District 202 Board of Education discusses revising racial equity, student well-being goals


Daily file photo by Seeger Gray

The District 202 Board of Education heavily discussed the first two of its four goals in its revision plan: prioritizing equitable education and student well-being.

Shannon Tyler, City Editor

The Evanston Township High School District 202 Board of Education is currently revising its districtwide goals. On Monday, the board reviewed community feedback on these new goals while the dean’s office discussed their focus on restorative practices in discipline.

D202 proposed four goals: prioritizing equitable education, student emotional-social wellness, fiscal responsibility, and community engagement and partnership. The board sought feedback from community members and teachers in several listening sessions which began in fall 2022. 

During Monday’s meeting, the board primarily focused on equitable education and student emotional-social wellness goals. 

District 202 Board President Pat Savage-Williams said achieving the goals in order is important, since the district wants to ensure racial equity is at the forefront of its work. 

The district’s first goal states D202 aims to improve students’ academic trajectory, recognizing that racism is the most “devastating factor” contributing to diminished achievements. 

Savage-Williams said that during many of the community feedback meetings, the public appreciated the district’s holistic view of equity. 

She said some respondents were concerned the district focused too much on race instead of “good teaching”. But, several board members, including Savage-Williams, explained that student academic performance data shows racial disparities in education and student achievement.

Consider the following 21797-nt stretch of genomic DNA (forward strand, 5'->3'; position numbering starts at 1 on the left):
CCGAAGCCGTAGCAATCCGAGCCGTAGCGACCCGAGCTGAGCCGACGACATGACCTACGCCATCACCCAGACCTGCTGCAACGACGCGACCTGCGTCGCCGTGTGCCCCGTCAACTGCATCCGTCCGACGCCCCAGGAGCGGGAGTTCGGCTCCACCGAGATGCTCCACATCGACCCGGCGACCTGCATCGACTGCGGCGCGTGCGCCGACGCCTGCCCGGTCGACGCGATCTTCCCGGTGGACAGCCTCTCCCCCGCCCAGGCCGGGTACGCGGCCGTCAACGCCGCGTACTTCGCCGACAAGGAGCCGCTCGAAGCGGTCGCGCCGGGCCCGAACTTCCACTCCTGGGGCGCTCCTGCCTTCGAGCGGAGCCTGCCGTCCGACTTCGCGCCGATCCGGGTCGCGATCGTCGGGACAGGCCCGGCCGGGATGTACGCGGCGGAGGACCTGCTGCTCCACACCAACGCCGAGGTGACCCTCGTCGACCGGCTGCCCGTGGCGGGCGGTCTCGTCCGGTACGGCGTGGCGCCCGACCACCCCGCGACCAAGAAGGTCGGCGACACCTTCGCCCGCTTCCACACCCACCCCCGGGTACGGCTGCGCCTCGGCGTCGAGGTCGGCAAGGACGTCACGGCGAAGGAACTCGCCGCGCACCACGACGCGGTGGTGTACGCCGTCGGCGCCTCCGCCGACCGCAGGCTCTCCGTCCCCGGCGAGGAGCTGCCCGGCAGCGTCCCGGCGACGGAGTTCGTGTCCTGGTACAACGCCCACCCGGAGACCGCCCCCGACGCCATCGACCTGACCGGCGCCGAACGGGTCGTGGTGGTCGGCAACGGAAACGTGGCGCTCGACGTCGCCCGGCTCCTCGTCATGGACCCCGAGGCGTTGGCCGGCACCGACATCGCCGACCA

“When we track our students of color, every time we do an achievement report we see the Black and brown students are at the lowest,” Savage-Williams said. “But when we bring (those students) up, all students go up.” 

Board member Monique Parsons said the district should challenge itself to be bold, prioritizing an equitable education and avoiding weak language like “strive to” in its wording. Superintendent Marcus Campbell added that the district needs to revise its equitable statement, which was authored in 2012. 

On student emotional-social wellness, board member Patricia Maunsell said a “sense of belonging” is now recognized as necessary to that wellbeing. 

The goal states ETHS will provide each student with support to ensure social-emotional development and growth.

Maunsell said violence and gun presence among young people are symptoms of a deeper-rooted issue ETHS needs to focus on solving. 

“Let’s dig into the root causes,” Maunsell said. “Let’s not keep putting Band-Aids on the surface of the problem.” 

To help solve that, Parsons would like to see student voices included in improving students’ social-emotional development. 

At the end of the meeting, the board said it would incorporate feedback from board members and community members to revise the goals.

ETHS class deans, a group of administrators tasked with following student wellbeing, presented the 2021-2022 academic year student discipline report Monday. They said they aim to close the gap of discipline by race. 

ETHS faculty disproportionately issued discipline referrals to Black students during the previous academic year, although the number of overall referrals decreased for all students. 

Sophomore class dean Pedro Soriano said the dean’s office wants to focus on restorative practices with help from a restorative justice coordinator next year.

Parsons also said ETHS must look beyond the statistics to find the root of the issue. 

“I don’t want our Black boys being suspended at a record rate,” Parsons said. “I get the decline — there is still a gap, and they are still at the top which means there’s still an issue of them not belonging.”

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Twitter: @shannonmtyler

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